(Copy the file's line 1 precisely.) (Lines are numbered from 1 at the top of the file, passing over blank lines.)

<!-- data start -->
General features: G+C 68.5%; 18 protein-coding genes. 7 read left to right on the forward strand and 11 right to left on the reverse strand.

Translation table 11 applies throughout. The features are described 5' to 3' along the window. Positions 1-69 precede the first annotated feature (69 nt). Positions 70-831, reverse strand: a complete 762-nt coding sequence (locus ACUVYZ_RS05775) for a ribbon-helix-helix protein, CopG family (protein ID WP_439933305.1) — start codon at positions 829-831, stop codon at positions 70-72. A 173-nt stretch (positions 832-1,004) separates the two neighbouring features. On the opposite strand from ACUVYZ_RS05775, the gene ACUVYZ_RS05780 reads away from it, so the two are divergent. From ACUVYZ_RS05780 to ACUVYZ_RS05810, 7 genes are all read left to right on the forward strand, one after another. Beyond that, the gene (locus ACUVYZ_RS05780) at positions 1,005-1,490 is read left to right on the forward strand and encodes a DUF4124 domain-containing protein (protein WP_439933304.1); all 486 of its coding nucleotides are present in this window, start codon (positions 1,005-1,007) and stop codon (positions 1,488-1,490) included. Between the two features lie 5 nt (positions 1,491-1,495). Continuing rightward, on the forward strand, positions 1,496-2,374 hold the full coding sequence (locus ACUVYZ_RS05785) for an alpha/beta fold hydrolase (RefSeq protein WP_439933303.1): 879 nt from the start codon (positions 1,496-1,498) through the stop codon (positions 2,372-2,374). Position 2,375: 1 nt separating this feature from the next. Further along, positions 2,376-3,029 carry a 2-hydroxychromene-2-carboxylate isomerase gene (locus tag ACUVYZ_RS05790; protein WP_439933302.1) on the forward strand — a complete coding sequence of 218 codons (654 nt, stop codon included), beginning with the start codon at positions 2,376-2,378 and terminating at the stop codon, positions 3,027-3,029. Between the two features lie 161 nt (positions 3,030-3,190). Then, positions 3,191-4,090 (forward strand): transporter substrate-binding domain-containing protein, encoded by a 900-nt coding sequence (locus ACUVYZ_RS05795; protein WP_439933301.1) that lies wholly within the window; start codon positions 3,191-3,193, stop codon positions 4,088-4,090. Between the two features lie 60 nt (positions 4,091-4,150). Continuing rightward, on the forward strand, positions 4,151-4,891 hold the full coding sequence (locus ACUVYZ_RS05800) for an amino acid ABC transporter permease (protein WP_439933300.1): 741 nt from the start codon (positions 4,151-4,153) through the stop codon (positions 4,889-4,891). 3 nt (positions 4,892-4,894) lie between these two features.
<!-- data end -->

General features: G+C 68.5%; 18 protein-coding genes. 7 read left to right on the forward strand and 11 right to left on the reverse strand.